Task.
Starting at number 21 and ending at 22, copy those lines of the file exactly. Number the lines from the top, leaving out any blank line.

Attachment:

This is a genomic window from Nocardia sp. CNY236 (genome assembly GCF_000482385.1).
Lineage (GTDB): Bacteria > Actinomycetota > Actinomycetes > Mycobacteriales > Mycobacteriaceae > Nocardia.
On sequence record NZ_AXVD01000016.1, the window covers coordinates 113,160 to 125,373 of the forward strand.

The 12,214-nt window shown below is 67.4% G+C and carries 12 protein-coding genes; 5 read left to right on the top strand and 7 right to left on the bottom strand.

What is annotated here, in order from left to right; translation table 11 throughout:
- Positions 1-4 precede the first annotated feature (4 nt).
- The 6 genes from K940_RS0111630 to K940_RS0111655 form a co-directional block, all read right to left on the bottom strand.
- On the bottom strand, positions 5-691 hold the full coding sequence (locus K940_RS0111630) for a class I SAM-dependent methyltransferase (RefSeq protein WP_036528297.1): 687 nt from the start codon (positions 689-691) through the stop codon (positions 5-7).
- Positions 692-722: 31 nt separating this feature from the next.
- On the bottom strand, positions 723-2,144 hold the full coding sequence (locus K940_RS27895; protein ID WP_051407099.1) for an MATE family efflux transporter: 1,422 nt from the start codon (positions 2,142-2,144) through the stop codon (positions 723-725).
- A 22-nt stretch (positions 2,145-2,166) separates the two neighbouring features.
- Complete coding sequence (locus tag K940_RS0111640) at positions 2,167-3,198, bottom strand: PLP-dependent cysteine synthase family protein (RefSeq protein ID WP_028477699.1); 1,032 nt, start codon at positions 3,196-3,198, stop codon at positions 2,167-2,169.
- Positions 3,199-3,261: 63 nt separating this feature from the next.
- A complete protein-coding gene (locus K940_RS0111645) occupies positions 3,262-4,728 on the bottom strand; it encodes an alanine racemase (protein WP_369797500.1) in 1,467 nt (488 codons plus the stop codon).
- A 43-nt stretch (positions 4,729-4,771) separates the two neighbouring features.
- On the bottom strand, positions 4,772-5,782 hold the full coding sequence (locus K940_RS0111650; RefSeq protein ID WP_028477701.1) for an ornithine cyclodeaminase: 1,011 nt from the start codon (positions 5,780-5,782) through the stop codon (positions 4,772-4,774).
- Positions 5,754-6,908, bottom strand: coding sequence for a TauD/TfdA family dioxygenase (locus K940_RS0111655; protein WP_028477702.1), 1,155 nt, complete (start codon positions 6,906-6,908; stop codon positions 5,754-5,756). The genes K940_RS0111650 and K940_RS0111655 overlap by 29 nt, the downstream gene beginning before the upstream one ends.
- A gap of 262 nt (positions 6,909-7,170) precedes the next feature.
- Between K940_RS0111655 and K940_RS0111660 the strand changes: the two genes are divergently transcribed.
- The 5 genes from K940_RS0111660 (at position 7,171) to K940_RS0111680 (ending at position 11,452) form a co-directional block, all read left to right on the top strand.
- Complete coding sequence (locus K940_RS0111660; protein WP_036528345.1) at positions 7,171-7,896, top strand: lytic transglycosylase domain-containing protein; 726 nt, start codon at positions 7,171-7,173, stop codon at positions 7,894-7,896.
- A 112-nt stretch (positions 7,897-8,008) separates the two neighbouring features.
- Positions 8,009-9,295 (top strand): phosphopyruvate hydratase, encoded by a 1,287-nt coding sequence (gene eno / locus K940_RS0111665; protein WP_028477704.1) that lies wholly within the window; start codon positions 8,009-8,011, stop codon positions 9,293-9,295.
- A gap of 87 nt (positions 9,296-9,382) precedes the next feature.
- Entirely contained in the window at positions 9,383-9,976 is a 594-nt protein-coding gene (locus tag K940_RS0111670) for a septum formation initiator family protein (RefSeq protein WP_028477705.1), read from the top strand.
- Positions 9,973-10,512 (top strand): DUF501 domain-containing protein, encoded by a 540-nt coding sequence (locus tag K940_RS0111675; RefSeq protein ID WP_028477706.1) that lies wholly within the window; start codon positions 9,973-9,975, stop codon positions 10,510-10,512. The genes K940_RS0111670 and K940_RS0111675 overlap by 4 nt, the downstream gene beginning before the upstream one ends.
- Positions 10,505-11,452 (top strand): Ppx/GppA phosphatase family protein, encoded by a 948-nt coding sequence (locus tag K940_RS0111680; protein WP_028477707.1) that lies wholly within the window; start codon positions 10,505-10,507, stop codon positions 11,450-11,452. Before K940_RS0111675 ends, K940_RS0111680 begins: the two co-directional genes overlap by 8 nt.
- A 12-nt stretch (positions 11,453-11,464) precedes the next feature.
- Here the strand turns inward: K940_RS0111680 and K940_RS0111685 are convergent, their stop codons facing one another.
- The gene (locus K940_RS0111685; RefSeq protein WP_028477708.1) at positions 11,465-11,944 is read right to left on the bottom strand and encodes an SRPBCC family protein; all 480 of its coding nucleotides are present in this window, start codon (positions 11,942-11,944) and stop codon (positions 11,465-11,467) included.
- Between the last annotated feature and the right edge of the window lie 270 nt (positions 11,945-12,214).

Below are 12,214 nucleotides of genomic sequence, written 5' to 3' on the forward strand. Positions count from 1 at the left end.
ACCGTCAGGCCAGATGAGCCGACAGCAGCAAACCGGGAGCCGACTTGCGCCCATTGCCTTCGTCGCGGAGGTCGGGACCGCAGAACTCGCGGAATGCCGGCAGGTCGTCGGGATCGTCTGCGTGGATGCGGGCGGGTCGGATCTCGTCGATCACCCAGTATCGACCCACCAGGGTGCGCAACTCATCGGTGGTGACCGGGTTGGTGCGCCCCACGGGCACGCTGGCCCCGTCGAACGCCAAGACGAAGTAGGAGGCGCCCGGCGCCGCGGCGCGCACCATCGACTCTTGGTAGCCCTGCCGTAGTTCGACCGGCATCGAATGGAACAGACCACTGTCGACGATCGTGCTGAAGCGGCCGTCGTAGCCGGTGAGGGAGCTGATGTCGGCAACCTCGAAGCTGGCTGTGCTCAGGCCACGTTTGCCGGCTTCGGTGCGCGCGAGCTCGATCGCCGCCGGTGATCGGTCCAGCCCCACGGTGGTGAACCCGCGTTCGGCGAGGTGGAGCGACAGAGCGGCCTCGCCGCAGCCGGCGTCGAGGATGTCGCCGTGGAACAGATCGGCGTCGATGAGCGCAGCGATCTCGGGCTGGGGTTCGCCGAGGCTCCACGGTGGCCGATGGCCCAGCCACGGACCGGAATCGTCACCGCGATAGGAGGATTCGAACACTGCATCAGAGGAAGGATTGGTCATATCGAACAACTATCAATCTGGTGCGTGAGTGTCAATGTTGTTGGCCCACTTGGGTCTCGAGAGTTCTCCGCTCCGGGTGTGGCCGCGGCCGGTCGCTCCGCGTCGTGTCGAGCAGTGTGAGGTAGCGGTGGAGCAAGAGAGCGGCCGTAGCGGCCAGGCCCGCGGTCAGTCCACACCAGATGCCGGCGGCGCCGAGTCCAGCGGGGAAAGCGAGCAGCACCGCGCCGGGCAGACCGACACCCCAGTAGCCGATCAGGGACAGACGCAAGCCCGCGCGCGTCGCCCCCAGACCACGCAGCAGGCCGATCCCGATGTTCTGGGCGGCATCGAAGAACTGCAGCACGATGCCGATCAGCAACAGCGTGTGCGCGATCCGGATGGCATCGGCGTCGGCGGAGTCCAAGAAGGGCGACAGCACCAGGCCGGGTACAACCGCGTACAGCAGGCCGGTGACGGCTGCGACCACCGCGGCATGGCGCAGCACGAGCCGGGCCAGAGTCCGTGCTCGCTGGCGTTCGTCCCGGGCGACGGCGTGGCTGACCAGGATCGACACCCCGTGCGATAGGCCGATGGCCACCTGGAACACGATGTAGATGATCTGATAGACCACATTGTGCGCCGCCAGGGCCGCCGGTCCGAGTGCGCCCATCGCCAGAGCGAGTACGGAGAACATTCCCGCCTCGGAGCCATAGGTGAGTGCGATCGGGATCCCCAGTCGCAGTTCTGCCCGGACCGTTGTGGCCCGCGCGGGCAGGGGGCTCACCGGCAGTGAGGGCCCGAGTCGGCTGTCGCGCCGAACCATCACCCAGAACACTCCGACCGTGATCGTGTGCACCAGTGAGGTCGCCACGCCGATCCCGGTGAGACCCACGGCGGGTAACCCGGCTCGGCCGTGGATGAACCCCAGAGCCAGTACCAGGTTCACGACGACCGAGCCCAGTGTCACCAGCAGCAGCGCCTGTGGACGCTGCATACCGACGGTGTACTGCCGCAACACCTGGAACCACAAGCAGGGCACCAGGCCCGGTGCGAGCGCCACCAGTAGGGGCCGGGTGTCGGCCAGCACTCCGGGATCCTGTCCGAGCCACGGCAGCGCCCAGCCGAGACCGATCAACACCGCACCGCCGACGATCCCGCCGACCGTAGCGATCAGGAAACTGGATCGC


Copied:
- Complete coding sequence (locus K940_RS0111660; protein WP_036528345.1) at positions 7,171-7,896, top strand: lytic transglycosylase domain-containing protein; 726 nt, start codon at positions 7,171-7,173, stop codon at positions 7,894-7,896.
- A 112-nt stretch (positions 7,897-8,008) separates the two neighbouring features.